Sometimes I like indulge in a little bit of armchair sociology. Lately I’ve been thinking about parallels between our current social and economic situation and the Great Depression of the 1930’s. Back then society was dirt poor, literally, living in dirt, fighting the dirt in dust storms. Sadly the dirt wasn’t even especially good for farming, so there was a lot of hunger and poverty. Big time hunger and poverty. Currently, things are bad, compared to what we’re used to, but not as bad as things were back then, at least not as far as I can tell.
Even though the situation is better than it was then, for us, it’s still kind of scary and there are lots of “What If’s” roaming around willy nilly without answers. For instance, what if we run out of oil and can’t use our cars any more, what will happen, how will we cope? My kids and I were chatting about this very subject this weekend. I thought about it and came up with some ideas.
Running out of oil is a gradual process. It doesn’t happen overnight. It happens over a period of years, and possibly decades. In the mean time, we will do what we’ve always done, we’ll adapt. Most of us are adapting to the oil shortage and price-hike already. Car-pooling, only driving when necessary, putting off errands until a lot of them can be done at the same time, not running the air conditioning, visiting with distant friends and family less frequently, talking on the phone instead of in person, walking and biking when possible, parking SUV’s and using smaller cars that get better mileage. All sensible ways of dealing with the current gas situation.
If these conditions persist then people will fuss at local governments to provide more public transportation, and the governments will have to oblige us or economies will take an even bigger hit than they’re currently taking. Another thing is that small neighborhood communities will grow. When we don’t have the gas to drive to the big supermarket, it’s easier to walk down to the corner store to get a dozen eggs or carton of milk. This is really good for local economies. Some of the old neighborhood stores that have shut down over the past 25 years, may open back up. Those which haven’t shut down, will be doing better business.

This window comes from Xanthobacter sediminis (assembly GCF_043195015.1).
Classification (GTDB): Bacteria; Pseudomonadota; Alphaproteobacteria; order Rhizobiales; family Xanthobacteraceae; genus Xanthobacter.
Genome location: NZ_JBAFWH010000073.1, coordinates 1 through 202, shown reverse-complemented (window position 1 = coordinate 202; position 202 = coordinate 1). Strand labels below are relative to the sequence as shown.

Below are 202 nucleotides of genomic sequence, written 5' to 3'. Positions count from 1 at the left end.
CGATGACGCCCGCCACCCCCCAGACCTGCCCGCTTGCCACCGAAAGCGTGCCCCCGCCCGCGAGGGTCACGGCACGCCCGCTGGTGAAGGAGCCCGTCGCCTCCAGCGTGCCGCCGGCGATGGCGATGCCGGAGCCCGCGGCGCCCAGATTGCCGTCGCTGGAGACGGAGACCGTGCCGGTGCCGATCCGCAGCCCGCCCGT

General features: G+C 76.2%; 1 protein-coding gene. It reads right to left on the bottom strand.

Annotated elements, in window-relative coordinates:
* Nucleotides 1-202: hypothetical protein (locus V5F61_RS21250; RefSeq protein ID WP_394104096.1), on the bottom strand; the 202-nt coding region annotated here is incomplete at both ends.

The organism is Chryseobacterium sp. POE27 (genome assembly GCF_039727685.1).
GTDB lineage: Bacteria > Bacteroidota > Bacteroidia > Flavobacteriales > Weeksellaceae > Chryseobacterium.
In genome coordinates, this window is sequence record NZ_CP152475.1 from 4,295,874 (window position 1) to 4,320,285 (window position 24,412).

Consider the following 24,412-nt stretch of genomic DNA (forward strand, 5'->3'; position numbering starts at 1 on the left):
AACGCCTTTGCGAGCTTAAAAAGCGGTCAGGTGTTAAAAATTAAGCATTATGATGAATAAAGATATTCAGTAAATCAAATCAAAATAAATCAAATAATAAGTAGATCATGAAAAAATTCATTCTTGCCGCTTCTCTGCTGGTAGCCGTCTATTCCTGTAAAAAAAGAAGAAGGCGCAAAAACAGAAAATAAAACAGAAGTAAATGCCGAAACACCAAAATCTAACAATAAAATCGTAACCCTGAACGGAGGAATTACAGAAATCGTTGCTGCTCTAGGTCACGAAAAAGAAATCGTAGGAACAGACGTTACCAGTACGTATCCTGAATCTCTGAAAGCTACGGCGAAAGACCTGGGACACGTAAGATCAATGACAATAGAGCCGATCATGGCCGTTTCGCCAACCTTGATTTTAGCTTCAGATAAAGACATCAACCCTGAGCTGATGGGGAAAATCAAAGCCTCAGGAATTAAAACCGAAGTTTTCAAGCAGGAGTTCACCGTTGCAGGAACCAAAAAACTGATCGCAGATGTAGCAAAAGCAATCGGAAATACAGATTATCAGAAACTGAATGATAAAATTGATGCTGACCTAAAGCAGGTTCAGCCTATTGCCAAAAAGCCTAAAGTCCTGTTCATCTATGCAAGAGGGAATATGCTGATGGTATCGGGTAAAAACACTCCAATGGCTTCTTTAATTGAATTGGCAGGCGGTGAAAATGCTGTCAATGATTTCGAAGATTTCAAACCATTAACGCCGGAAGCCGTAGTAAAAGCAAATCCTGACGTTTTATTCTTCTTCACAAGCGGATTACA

During the 1970’s there was a sewing and craft resurgence. Partly due to the Spirit of ’76 and our country’s bicentennial. The other part though, was in reaction to the plastic MOD look of the 1960’s. All of that plastic, chrome and futurist themes that pervaded every aspect of our lives, got to be too much. Hippies went “Back to the Land” and those who couldn’t actually move physically experienced a similar spiritual change, if not a geographical one. Instead of sleek, hard and smooth–textures became soft, nubby and old-fashioned. Primitive homemade gifts became more desirable than shiny Store-bought gifts, Home sewing and crafting experienced a resurgencethat satisfied our society’s need for homemade instead of store-bought. Homemade bread, homemade dresses, homemade scarves and hats, gardens and chicken coops. Making things at home helped us deal with the deprivation we experienced because of the recession in the 1970’s, and helped us get back in touch with our own simple skills, which can be very empowering when everything costs too much and what we’ve got is all we’re going to get. Creating, in any form–sewing, cooking, carpentry, crafts, engineering–is the best way to manage a lack of resources. We don’t have something we need. We can’t buy this thing we need. So instead we create this thing we need, using supplies we already have. It’s my favorite part of being poor.
I see parallels in what happened then, to what is happening now. In my own home, nearby family is dropping by more often, letting the kids hang out together while the grownups talk and laugh and help with the dishes. Our one set of neighbors has been chatting with us over the fence and sharing a good laugh over pets and children. Since it’s easier and cheaper to cook than going out to eat, we’re eating better–saving gas, resources and cash. Plus getting better nutrition in the process. More people are gardening now too. Like the Victory gardens people had during WW II. Even growing a few herbs or baby tomatoes on a balcony or windowsill saves a little bit of money.
If things continue the way they’re going then things are going to get worse. I admit to that. But some things are going to get better too. Unable to rely on the crutches of money, cars, fast-food, and buying more stuff, we have to look deeper within ourselves, both individually and as a society. We must adapt, stretching outside of our comfort zone and redefining it as something new, which better suits current economic and social circumstances. We have the opportunity to witness the creation of The Good Old Days, a mythical time that we and our children will be bragging about to generations to come. The Good Old Days always come about during times of adversity and trial. Times when our society is forced to look beyond physical goods, beyond more-more-more, beyond the economics founded upon covetousness. We get to look past all the physical and watch the spiritual reawakening of our society–a change that I predict will be for the better.
P.S. After this flowery speech from atop my soapbox, I must admit that consumerism still has me in it’s grip. I really like the new Ruthie Doll by AG. She’s the first one with curly brown hair and no bangs. So she’s the first one with hair like me. Actually one of the dolls has hair exactly like mine, but otherwise she doesn’t look like me. I don’t own any AG dolls, but I find myself contemplating whether or not Ruthie should be my first. Not that I have the $90 that she costs, far from it. But one day we will feast again, and when that time comes, I may want Ruthie. Then again, I may not. I wonder how she would look in a snood?